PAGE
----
Williams: Conducting research on the space station is very interesting and sometimes challenging. It's a whole different kind of laboratory than here on the ground. Of course, we're doing similar experiments than we do on the ground but we have to do them in space which means there's different processes, different materials, there's different considerations - things float around - so you have to be a little bit worried how you're actually putting the experiment together. Sometimes they take a little bit longer, sometimes they're just observational experiments where we set up and then we make observations just using the background of microgravity to see how it affects the experiment. But it's challenging, so one more crewmember up on the space station helping out is going to probably double the amount of space research that we're doing right now.

What do you take with you when you go to space?

Williams: So I've been to space two times and I always like to take something that reminds me of home. My first mission I wasn't sure how much stuff I could take or what I could take, you know it's always the first time, so I took a little paper cutout of my dog and I had him inside of my crew notebook. My second time I knew a little more about how much space I had so I had a little stuffed animal of him, so I got to have him inside my sleep station and slept with him every night.

For the next mission, I don't know, I don't think I can take anything bigger than the stuffed animal I already had so I might have to get one more stuffed animal. I actually left my little stuffed guy up there with one of my crewmates who was staying on the space station so this time if I take a stuffed Gorby I think I might have to bring him back home with me.

What does it mean to work at NASA and be an astronaut?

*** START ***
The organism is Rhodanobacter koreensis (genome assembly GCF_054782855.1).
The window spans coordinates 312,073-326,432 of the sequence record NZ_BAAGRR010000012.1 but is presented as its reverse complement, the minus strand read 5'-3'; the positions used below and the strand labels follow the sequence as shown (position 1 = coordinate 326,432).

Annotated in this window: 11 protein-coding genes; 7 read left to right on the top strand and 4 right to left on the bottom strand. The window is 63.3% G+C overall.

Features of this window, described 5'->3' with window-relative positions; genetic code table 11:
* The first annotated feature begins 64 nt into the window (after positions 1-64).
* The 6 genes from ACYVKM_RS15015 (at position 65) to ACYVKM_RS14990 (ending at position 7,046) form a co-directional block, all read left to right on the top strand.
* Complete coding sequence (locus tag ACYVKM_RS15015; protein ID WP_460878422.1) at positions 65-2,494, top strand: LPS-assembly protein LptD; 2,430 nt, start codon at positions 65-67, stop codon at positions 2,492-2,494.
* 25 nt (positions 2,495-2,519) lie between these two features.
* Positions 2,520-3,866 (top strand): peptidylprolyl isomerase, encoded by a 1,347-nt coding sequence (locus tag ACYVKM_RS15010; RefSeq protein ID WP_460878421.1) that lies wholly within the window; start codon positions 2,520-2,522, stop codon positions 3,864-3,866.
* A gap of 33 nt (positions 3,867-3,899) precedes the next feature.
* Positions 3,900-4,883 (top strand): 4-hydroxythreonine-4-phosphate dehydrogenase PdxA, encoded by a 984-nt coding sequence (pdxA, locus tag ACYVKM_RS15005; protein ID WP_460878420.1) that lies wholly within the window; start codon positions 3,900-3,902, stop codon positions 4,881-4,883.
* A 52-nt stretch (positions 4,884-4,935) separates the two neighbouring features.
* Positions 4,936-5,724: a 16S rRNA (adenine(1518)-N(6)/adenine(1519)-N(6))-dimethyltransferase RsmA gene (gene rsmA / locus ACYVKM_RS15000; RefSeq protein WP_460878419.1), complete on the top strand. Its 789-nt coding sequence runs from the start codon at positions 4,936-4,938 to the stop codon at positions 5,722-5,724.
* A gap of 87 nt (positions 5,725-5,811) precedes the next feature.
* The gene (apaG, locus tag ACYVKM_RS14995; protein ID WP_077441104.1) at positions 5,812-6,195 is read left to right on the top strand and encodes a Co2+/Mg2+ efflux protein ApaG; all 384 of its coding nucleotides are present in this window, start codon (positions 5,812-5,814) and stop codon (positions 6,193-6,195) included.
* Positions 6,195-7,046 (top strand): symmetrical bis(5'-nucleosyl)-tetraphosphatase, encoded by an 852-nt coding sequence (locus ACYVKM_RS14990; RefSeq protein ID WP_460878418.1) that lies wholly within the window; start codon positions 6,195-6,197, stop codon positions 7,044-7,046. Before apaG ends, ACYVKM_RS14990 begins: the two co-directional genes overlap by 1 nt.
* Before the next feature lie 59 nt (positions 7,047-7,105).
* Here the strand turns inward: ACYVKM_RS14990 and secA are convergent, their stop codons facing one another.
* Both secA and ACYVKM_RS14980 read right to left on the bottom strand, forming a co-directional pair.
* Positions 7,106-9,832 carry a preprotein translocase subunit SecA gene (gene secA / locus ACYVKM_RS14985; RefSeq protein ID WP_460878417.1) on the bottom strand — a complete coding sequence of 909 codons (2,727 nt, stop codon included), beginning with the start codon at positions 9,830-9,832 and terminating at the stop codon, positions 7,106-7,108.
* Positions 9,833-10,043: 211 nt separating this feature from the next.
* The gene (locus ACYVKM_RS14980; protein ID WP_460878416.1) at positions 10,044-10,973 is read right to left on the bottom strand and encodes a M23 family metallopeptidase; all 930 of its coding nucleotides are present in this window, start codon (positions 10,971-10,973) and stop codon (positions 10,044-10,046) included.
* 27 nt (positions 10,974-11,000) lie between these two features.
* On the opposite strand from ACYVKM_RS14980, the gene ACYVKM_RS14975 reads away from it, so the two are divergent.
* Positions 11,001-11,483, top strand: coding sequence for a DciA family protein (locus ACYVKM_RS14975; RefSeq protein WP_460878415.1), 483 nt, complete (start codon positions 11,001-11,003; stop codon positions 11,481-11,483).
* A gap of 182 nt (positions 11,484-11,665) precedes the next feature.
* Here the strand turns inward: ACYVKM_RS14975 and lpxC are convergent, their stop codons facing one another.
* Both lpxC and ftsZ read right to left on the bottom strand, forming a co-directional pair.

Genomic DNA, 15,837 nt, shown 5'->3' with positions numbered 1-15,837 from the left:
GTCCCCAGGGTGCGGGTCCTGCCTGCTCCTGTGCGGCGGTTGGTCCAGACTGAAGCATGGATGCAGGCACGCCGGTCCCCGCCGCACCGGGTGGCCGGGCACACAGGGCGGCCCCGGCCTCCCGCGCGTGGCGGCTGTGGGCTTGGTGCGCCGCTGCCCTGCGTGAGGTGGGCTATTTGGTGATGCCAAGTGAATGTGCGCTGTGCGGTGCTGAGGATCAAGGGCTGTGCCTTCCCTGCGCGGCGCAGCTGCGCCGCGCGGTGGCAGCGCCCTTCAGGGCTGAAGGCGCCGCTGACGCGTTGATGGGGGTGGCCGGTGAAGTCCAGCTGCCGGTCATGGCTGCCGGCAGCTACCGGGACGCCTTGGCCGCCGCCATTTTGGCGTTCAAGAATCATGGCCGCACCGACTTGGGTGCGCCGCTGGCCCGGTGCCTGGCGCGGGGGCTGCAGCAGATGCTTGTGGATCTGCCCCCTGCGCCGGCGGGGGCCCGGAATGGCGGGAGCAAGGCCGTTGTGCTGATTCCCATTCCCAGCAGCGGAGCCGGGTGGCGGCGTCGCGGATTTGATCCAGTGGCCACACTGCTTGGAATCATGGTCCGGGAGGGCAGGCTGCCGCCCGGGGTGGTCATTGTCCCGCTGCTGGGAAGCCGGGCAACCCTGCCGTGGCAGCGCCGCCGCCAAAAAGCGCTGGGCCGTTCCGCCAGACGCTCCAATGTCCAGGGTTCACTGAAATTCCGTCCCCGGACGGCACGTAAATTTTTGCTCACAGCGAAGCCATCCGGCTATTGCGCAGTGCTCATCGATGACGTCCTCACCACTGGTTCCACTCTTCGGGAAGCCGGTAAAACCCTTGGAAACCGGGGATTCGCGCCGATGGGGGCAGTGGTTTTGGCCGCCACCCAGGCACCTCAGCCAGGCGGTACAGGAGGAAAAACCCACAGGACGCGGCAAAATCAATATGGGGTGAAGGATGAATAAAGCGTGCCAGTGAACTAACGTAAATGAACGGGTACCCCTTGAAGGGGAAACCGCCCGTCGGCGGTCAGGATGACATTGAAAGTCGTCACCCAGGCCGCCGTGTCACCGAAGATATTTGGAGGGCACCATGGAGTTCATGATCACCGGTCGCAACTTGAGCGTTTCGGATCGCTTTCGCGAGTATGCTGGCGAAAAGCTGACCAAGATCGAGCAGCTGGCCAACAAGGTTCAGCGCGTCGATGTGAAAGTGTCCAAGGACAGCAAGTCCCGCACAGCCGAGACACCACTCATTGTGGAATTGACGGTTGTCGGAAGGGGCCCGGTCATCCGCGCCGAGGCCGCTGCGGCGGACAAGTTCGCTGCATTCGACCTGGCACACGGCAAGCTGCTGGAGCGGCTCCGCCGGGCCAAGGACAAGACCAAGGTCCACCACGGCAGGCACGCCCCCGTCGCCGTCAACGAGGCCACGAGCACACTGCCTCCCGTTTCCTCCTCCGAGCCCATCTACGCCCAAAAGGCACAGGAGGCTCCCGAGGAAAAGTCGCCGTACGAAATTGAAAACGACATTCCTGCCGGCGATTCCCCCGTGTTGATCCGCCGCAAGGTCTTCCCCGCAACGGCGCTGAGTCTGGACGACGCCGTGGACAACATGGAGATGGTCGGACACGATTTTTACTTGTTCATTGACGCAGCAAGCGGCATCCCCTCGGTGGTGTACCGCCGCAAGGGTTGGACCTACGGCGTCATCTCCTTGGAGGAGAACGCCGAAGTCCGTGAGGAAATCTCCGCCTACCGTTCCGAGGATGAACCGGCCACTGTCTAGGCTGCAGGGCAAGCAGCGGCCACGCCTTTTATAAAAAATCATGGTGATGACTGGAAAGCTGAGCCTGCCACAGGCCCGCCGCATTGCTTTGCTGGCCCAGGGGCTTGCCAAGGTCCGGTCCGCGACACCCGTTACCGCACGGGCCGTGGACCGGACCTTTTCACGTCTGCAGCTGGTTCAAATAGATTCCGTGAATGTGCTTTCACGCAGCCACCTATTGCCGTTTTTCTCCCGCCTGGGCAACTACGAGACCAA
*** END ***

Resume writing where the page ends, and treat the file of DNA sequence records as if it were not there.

Williams: Working for NASA and being an astronaut is really exciting, and it's fun first and foremost. I have never felt like I have "a job." I go to work every day and it's something new and exciting and sometimes it means actually getting on a rocket and going to space. There are a lot of cool things we do and it's not only just us who are astronauts who are working for NASA. It's people who are doctors and scientists and engineers and veterinarians who all work together to make up a space mission that eventually allows us to get up on a rocket and go do experiments in space up on the space station.

When did you begin to think you wanted to be an astronaut?

Williams: When I was a kid I was thinking about what I wanted to do when I grow up, I think everybody thinks about that. My dad's a doctor, so I was thinking maybe I want to be a veterinarian, but I really just didn't know, honestly, when I was a little kid. I didn't even really know when I was graduating from high school. So I had the opportunity to go to the Naval Academy, and after that I learned how to fly airplanes and helicopters. That led me to be interested in engineering and being interested in learning how to test fly aircraft. Later, test pilot school brought me down to NASA's Johnson Space Center and that's the first time I ever met an astronaut, John Young. He talked about landing on the moon and I thought, wow, he had to fly something like a helicopter to land on the moon and maybe I have those skills too. That was the very first time I thought about being an astronaut.

What should this new class of astronauts expect?

Williams: We're getting ready to have a new class of astronauts, a new selection in 2017. I'm so excited for them, they're going to have a big path of stuff to do in front of them. First of all, they'll probably be long-duration astronauts living on the International Space Station flying up there on commercial crew vehicles or Soyuz and then probably flying on the Orion spacecraft that's going to take them farther than low-Earth orbit. So I would suggest for them, of course, to prepare and get ready.

What advice do you have for anyone selected to become an astronaut?

Williams: So for the next group of astronauts that's going to be selected in 2017, I would give you a couple of pieces of advice: First of all, buckle your seatbelt, it's going to be a wild and crazy ride. You're going to be working with teams all over the world and you're going to be going to places that are just beyond what we are doing today. So, get ready for that adventure, stay healthy and get ready.